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Foods that need to be cooked before eating

A recent posting on water caltrops made me think of this. What non-meat food stuffs are there that have to be cooked before they can be eaten. Not just stuff that is traditionally cooked, but things that can make you sick if not cooked properly.

I don't know of many common ingredients in Western cooking, but I've encountered this a couple of times with Asian ingredients (it's a good thing I google stuff before cooking), and it would be useful to have an international list.

The ones I know are

Fresh bamboo shoots; needs to be well cooked or is very bitter. I'm not sure if it will actually make you sick.

Water caltrops; need to be cooked to kill a common parasite.

Taro; both leaves and roots must be cooked to break down a toxic chemical.

Mountain Papaya (different than the usual tropical papaya); must be cooked to break down a chemical that irritates the mouth and throad.

Any others? And the reason why it has to be cooked.

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  1. Nettles, also called stinging nettles, which are totally painfull to touch, but once you steam/boil them they are so good...like mild spinach...they grow wild all over most of BC, so they're free..and they have lots of vitamens. I always cook up a couple of batches when they are young. A great tonic after winter stews.

    4 Replies
    1. re: Luna2372

      I grew up in BC and had no idea you could eat those things! Accidentally walked into them many times, but had no idea you could eat them.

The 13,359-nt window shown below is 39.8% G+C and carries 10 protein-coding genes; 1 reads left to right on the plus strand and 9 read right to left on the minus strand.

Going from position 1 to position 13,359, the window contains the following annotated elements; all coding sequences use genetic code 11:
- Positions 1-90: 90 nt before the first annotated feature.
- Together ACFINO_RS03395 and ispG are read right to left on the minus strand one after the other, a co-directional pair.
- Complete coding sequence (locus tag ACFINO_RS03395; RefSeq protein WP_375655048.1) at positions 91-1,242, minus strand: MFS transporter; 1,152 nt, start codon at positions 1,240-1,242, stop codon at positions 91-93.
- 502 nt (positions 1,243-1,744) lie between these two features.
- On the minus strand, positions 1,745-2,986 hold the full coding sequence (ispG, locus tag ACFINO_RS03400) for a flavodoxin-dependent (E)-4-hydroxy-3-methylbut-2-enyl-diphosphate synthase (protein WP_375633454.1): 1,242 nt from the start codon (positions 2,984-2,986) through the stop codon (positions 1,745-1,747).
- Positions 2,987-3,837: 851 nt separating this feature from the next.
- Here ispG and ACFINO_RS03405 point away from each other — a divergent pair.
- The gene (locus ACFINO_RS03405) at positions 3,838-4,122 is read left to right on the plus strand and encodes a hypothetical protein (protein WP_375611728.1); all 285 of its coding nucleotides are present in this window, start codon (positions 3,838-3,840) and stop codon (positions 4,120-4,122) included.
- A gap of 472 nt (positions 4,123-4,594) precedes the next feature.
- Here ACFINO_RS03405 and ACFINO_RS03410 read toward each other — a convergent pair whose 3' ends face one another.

1. re: BananaBirkLarsen

        Nettles are incredibly popular among the Scots and other European populations.

        As for things which should be cooked, I'll propose fiddleheads, as eating them raw will result in intestinal distress of the explosive kind.

        1. re: wattacetti

          Okra, or else they'll taste like crap

          1. re: ricoboxing

            i disagree. Fresh tender okra are good raw.

    2. It is my understanding that MOST mushrooms should be cooked before eaten. White button mushrooms are actually the exception to this rule. I don't have any idea what the resulting toxicity is (if any) and it probably differs between mushrooms.

      1 Reply
      1. re: centralpadiner

        Wow, never heard that. I've always eaten mushrooms raw without problem...hmmm....

      2. Callaloo (or maybe it is spelled Kallaloo, I have seen it both ways) It a green used in Caribbean soups, sort of resembles collard greens with a similar texture.

        I can't remember exact why it needs to be cooked but I think it is something that can cause severe throat problems.

        1. Cassava is highly toxic unless properly cooked to prevent cyanide poisoning. Raw cashews also contain a highly irritating agent that must be cooked out. Similarly there are a number of foods, such as acorns, which are highly tannic and must be processed to get rid of the bitterness.

          3 Replies
          1. re: JungMann

            Hmmm, I buy raw cashews for Mr Pine nearly every week. Are they treated somehow?

            1. re: pine time

              All shelled cashews are cooked to some extent if just to remove the shell which contains the bulk of the toxin.

              1. re: pine time

                Don't think the cashews themselves contain the toxins, but the shells are highly toxic. And cashews need to be washed/treated be remove an residue.

                And what about spinach? While it can be eaten raw, believe heating/cooking it does something to its nutrients, that allows the body to absorb it.
                Body cannot break down and absorb the nutrients in raw spinach

            2. Plantains must be cooked otherwise they are about the consistency of a raw potato. VERY ripe Plantains can be eaten like a banana though.

              1 Reply
              1. re: PotatoHouse

                My mother loves raw, ripe plantains and can't understand why I don't.